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America faces ‘interesting times’

Published 10:47pm Thursday, February 9, 2012

“Life will slowly get better if we choose to not make it worse. But expect a rough 15 to 30 years.”
— Dr. Matt Cripe

Bubblequakes and “Aftershocks.”
America’s woes in times of wrenching global flux have festered for 30 years.
Economists see another 30 to tame a $15 trillion debt.

Dr. Matt Cripe

Uncle Sam spends $3.5 trillion annually, with $2 trillion covered by taxes and $1.5 trillion borrowed.
“If we paid half a trillion a year, with no interest, it’s going to take 30 years to pay off — and that assumes we don’t borrow any more money,” Dowagiac dentist Matthew Cripe warned Rotarians Thursday.
To subtly impress his point at Elks Lodge 889, Cripe relied on an old-fashioned easel, black marker and white art paper rather than a PowerPoint presentation for a program titled “Interesting Times.”
Quoting the book “Aftershock” by economists David and Robert Wiedemer and Cindy Spitzer, Cripe defined bubbles as asset values subjected to temporary booms due to changing investment psychology rather than fundamental economic drivers.
“We really have no other option than to confront our fundamental problems and to make significant changes to government and society,” the authors write.
Cripe said he could not recall a time with more “massive groups of concerned, frustrated citizens motivated to demonstrate with a sense of urgency” across the political spectrum, from the Tea Party on the right to Occupy on the left.

‘We borrowed from ourselves’
A bubble economy grows only to inevitably fall.
“Private debt is higher than it’s ever been,” he said, “but recently surpassed by college debt. Being told they have to go two weeks without a paycheck would devastate most families. Aftershock is when bubbles pop so fast the economy crashes. In the 1930s, in the Depression, nobody had a lot. They made do with what they had and saved. We had no choice but to get into World War II. Government spending went through the roof, but we borrowed from ourselves with war bonds.
“From 1950 to 1980 were pretty good times, but we’ve spiked. There’s going to be a period, according to the authors, where things crash. The whole psychology of our society is going to change from borrow and spend to saving.”

What happened in ’80s?
Cripe said baby boomers (1946-1964 births) came of age and Ronald Reagan became president.
“They are an extremely significant generation by sheer numbers,” he said. “They had the civil rights movement and felt they could change the world. But 10 years later, those born in 1955 are 25 years old and done partying. They want a second home and to take nice vacations. They start borrowing. Reagan comes in off the Carter years of high inflation. He did lower taxes, but he didn’t cut government spending, he increased it. Reagan’s was the first administration to advocate deficit spending. We learned we could live on borrowed money and the world didn’t fall apart. A scary thought.”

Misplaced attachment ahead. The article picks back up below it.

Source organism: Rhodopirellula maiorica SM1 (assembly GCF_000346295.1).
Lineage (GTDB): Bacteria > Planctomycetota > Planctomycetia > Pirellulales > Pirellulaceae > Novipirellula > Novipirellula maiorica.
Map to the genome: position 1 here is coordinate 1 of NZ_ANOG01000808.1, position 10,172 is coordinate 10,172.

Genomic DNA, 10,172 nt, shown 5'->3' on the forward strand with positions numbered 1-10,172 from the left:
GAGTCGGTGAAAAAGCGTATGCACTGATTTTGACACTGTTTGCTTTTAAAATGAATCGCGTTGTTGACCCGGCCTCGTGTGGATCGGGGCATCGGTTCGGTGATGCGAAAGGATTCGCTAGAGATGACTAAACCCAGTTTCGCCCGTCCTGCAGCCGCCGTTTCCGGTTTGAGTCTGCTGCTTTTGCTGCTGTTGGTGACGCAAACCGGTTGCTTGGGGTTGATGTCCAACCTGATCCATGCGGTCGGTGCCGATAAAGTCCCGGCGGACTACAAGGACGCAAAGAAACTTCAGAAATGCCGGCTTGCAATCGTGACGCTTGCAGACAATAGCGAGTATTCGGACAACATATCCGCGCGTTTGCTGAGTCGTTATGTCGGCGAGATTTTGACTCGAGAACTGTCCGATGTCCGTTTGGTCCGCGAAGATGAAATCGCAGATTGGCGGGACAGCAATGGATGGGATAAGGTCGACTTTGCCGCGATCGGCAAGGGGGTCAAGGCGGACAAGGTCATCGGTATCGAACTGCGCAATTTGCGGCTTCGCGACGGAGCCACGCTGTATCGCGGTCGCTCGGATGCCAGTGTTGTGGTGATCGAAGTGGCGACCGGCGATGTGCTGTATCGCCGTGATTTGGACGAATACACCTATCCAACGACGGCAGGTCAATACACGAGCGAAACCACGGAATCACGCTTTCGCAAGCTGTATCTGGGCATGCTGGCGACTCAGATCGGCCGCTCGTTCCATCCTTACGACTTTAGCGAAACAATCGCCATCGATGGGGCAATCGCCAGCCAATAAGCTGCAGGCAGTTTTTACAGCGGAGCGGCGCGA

Civil War lesson
Cripe is reminded of the “greatest turmoil our country has gone through” in the 1860s Civil War.
“They could have said, ‘Let’s get together, sit down and work this out,’ or they could have a four-year war with one in 10 Americans killed, lots of property destroyed and terrible feelings between North and South. Then, they sat down at a table and moved forward. That’s human nature.
“To get through financial crisis, all of us have to have the idea of living within our means, lower expectations, work when we’re able, take care of our health and help others when we can. Or, we as a society can choose war, anarchy, clinical depression, alcoholism and drug abuse. Then, we’re still going to come back to the (unresolved problems). Psychological change is not going to be easy, but it’s (preferable) to the worst-case scenario.
“At the same time government is going to have to increase taxes and decrease services to pay off the national debt, organizations like Rotary, churches and United Way on a local scale need to replace government programs to help those in need. Life will slowly get better if we choose to not make it worse. But expect a rough 15 to 30 years.
“When I watch shows like ‘Doomsday Preppers’ (on National Geographic Channel), what a shame. They’re getting ammo and practicing escape routes. Instead of talking about ‘The Biggest Loser’ or ‘Dancing with the Stars,’ how about discussing this?
“Open our minds, open our hearts and hold hands like crossing the street in kindergarten.”

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